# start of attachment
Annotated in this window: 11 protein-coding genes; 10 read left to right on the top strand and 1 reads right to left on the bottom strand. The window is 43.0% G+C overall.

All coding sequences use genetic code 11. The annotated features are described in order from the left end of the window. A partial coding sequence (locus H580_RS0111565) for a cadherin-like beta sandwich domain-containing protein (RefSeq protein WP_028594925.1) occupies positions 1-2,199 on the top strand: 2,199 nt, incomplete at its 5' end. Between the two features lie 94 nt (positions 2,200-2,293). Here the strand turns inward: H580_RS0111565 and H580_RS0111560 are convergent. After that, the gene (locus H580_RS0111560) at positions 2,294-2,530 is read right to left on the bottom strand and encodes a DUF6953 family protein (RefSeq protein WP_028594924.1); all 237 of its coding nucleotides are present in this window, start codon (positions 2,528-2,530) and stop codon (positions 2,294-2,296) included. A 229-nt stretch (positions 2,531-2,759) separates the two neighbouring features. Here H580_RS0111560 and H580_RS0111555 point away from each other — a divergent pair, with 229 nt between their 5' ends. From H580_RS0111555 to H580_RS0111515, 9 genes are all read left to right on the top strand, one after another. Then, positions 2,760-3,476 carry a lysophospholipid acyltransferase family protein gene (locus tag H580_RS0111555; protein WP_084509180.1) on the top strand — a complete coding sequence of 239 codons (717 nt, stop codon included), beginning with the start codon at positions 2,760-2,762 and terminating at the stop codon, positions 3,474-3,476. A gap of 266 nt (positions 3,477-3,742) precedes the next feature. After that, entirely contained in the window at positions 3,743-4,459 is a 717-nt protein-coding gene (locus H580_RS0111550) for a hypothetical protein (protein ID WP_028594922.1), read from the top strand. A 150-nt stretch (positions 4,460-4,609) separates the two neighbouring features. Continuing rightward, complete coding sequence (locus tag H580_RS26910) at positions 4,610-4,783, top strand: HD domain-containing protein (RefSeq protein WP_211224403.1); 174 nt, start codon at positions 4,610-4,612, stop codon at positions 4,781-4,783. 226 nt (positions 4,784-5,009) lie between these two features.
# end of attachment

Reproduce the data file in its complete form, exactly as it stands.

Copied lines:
Annotated in this window: 11 protein-coding genes; 10 read left to right on the top strand and 1 reads right to left on the bottom strand. The window is 43.0% G+C overall.

All coding sequences use genetic code 11. The annotated features are described in order from the left end of the window. A partial coding sequence (locus H580_RS0111565) for a cadherin-like beta sandwich domain-containing protein (RefSeq protein WP_028594925.1) occupies positions 1-2,199 on the top strand: 2,199 nt, incomplete at its 5' end. Between the two features lie 94 nt (positions 2,200-2,293). Here the strand turns inward: H580_RS0111565 and H580_RS0111560 are convergent. After that, the gene (locus H580_RS0111560) at positions 2,294-2,530 is read right to left on the bottom strand and encodes a DUF6953 family protein (RefSeq protein WP_028594924.1); all 237 of its coding nucleotides are present in this window, start codon (positions 2,528-2,530) and stop codon (positions 2,294-2,296) included. A 229-nt stretch (positions 2,531-2,759) separates the two neighbouring features. Here H580_RS0111560 and H580_RS0111555 point away from each other — a divergent pair, with 229 nt between their 5' ends. From H580_RS0111555 to H580_RS0111515, 9 genes are all read left to right on the top strand, one after another. Then, positions 2,760-3,476 carry a lysophospholipid acyltransferase family protein gene (locus tag H580_RS0111555; protein WP_084509180.1) on the top strand — a complete coding sequence of 239 codons (717 nt, stop codon included), beginning with the start codon at positions 2,760-2,762 and terminating at the stop codon, positions 3,474-3,476. A gap of 266 nt (positions 3,477-3,742) precedes the next feature. After that, entirely contained in the window at positions 3,743-4,459 is a 717-nt protein-coding gene (locus H580_RS0111550) for a hypothetical protein (protein ID WP_028594922.1), read from the top strand. A 150-nt stretch (positions 4,460-4,609) separates the two neighbouring features. Continuing rightward, complete coding sequence (locus tag H580_RS26910) at positions 4,610-4,783, top strand: HD domain-containing protein (RefSeq protein WP_211224403.1); 174 nt, start codon at positions 4,610-4,612, stop codon at positions 4,781-4,783. 226 nt (positions 4,784-5,009) lie between these two features.